Short the airlines. “No airline can make money at $123-a-barrel oil,” says Southwest CEO Gary Kelly.
Last summer, before the fuel price run, we were okay with flight ticket prices. Airfare, at the time, was compatible with budgets. And all was okay for airlines, showing signs of life with profitable quarters.
Then the price of fuel went nuts, running to $132+.
Nowadays Northwest has plans to raise fuel surcharges by $10, matching the rise at Delta Air, United Airlines, American Airlines and Continental Airlines.
Can you imagine what’ll happen to airlines when oil hits $200? It won’t be pretty.
It’ll only get worse.
According to Business Week, airlines may spend up to $60 billion on jet fuel this year alone, or about four times what they paid in 2000. “Because of the spike in fuel costs, airlines now lose roughly $60 on every round-trip passenger, a slow bleed that puts the industry on pace to lose $7.2 billion this year, the largest yearly loss ever.”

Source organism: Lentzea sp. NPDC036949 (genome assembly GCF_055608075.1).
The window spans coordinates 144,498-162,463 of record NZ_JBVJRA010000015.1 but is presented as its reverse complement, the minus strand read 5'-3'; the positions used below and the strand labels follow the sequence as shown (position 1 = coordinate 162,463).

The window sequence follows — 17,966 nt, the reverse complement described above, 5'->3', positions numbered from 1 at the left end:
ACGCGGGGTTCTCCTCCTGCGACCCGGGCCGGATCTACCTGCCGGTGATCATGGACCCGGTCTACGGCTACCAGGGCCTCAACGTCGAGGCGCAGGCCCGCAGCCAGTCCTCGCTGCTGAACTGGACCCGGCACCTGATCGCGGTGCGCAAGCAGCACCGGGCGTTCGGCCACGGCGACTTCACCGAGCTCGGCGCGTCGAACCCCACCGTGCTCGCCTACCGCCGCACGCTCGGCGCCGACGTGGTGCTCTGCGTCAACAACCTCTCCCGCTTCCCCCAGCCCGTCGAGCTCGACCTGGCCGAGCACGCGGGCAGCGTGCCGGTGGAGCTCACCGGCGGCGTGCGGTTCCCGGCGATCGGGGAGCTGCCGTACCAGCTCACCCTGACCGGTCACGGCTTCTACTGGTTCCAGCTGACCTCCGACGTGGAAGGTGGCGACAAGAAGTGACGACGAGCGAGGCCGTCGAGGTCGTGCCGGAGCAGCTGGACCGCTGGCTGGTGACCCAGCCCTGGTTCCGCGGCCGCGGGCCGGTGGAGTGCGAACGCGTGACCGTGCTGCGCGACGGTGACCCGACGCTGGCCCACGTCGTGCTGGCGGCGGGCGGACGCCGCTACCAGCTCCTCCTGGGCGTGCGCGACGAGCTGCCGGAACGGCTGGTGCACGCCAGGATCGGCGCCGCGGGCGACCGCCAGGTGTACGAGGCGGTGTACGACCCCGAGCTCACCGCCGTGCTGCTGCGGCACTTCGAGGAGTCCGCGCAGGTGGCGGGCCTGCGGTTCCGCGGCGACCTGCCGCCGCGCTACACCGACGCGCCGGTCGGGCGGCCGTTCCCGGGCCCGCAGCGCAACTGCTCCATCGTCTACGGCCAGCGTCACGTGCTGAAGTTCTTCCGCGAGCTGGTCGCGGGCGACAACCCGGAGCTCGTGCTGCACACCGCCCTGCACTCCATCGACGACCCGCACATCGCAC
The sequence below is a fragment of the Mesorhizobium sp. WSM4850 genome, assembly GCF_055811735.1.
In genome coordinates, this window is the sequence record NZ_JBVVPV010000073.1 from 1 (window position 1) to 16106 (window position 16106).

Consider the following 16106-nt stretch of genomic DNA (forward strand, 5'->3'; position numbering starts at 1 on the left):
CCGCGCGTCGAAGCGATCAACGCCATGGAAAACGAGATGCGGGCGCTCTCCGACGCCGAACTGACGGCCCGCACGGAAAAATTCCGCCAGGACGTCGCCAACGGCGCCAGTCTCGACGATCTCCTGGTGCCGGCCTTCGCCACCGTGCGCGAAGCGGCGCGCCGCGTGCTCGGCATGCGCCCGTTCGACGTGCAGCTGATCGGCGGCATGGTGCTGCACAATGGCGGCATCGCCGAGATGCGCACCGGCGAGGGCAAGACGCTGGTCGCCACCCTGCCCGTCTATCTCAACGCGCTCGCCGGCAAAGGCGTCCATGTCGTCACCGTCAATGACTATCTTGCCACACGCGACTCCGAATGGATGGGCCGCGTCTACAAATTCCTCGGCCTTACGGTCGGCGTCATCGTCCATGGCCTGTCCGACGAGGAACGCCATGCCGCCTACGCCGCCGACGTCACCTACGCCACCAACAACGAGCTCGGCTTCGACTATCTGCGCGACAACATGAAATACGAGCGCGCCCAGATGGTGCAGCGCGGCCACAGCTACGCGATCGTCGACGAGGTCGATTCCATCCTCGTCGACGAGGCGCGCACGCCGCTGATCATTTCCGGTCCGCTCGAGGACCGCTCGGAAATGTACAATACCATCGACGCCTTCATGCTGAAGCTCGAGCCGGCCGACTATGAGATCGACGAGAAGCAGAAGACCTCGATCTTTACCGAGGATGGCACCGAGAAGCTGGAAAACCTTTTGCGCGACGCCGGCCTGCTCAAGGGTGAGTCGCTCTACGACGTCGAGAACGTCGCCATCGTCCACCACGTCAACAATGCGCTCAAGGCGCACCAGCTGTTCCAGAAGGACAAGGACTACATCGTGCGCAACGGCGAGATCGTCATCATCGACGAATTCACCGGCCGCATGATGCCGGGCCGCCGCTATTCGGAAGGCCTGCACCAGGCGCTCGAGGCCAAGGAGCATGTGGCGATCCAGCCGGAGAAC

Eventually, we’ll see further airline consolidation. We’ll see fewer airlines, forcing the survivors to alter the way they operate. “The problem right now is that no one knows where the price of oil is going to fall down,” according to the Business Week article. “Right now you’re just in kind of the worst of all possible situations. Your planning becomes ‘What do we do to lose the least amount of money?'”
“Experts also believe that the oil crisis will eventually prompt Washington policymakers to drop their long-standing resistance to foreign ownership of U.S. carriers, leading to the first generation of truly global carriers. “The U.S. airlines badly need more capital to survive, and the only players with the resources to buy in are the (cash-rich) European carriers. Why would Congress object to that?”
For now, until we see a substantial drop in oil prices, continue shorting the airlines.